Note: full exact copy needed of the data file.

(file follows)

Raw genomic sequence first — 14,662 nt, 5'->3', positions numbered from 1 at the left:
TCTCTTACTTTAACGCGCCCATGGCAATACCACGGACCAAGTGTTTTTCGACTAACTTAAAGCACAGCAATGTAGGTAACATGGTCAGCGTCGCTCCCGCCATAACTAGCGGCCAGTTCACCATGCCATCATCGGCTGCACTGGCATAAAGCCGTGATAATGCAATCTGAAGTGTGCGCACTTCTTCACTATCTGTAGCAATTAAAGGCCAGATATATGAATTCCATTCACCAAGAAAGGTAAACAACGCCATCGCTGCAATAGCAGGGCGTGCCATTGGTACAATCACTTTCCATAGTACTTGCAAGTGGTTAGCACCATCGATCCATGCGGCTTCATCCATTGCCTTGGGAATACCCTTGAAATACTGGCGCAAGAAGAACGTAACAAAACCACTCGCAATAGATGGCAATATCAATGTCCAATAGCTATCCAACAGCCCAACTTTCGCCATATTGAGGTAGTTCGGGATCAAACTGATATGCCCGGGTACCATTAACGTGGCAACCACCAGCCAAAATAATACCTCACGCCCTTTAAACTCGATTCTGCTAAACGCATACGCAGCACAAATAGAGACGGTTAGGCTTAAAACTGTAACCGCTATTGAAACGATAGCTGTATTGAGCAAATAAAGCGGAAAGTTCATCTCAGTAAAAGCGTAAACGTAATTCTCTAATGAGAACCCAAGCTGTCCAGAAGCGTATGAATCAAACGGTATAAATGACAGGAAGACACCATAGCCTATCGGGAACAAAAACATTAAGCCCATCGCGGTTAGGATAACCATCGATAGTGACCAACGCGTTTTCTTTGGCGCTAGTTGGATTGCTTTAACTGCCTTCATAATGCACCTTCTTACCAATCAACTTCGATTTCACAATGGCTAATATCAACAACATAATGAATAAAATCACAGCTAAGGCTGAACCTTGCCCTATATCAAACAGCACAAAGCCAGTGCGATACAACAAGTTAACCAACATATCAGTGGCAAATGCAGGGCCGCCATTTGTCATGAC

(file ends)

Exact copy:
Raw genomic sequence first — 14,662 nt, 5'->3', positions numbered from 1 at the left:
TCTCTTACTTTAACGCGCCCATGGCAATACCACGGACCAAGTGTTTTTCGACTAACTTAAAGCACAGCAATGTAGGTAACATGGTCAGCGTCGCTCCCGCCATAACTAGCGGCCAGTTCACCATGCCATCATCGGCTGCACTGGCATAAAGCCGTGATAATGCAATCTGAAGTGTGCGCACTTCTTCACTATCTGTAGCAATTAAAGGCCAGATATATGAATTCCATTCACCAAGAAAGGTAAACAACGCCATCGCTGCAATAGCAGGGCGTGCCATTGGTACAATCACTTTCCATAGTACTTGCAAGTGGTTAGCACCATCGATCCATGCGGCTTCATCCATTGCCTTGGGAATACCCTTGAAATACTGGCGCAAGAAGAACGTAACAAAACCACTCGCAATAGATGGCAATATCAATGTCCAATAGCTATCCAACAGCCCAACTTTCGCCATATTGAGGTAGTTCGGGATCAAACTGATATGCCCGGGTACCATTAACGTGGCAACCACCAGCCAAAATAATACCTCACGCCCTTTAAACTCGATTCTGCTAAACGCATACGCAGCACAAATAGAGACGGTTAGGCTTAAAACTGTAACCGCTATTGAAACGATAGCTGTATTGAGCAAATAAAGCGGAAAGTTCATCTCAGTAAAAGCGTAAACGTAATTCTCTAATGAGAACCCAAGCTGTCCAGAAGCGTATGAATCAAACGGTATAAATGACAGGAAGACACCATAGCCTATCGGGAACAAAAACATTAAGCCCATCGCGGTTAGGATAACCATCGATAGTGACCAACGCGTTTTCTTTGGCGCTAGTTGGATTGCTTTAACTGCCTTCATAATGCACCTTCTTACCAATCAACTTCGATTTCACAATGGCTAATATCAACAACATAATGAATAAAATCACAGCTAAGGCTGAACCTTGCCCTATATCAAACAGCACAAAGCCAGTGCGATACAACAAGTTAACCAACATATCAGTGGCAAATGCAGGGCCGCCATTTGTCATGAC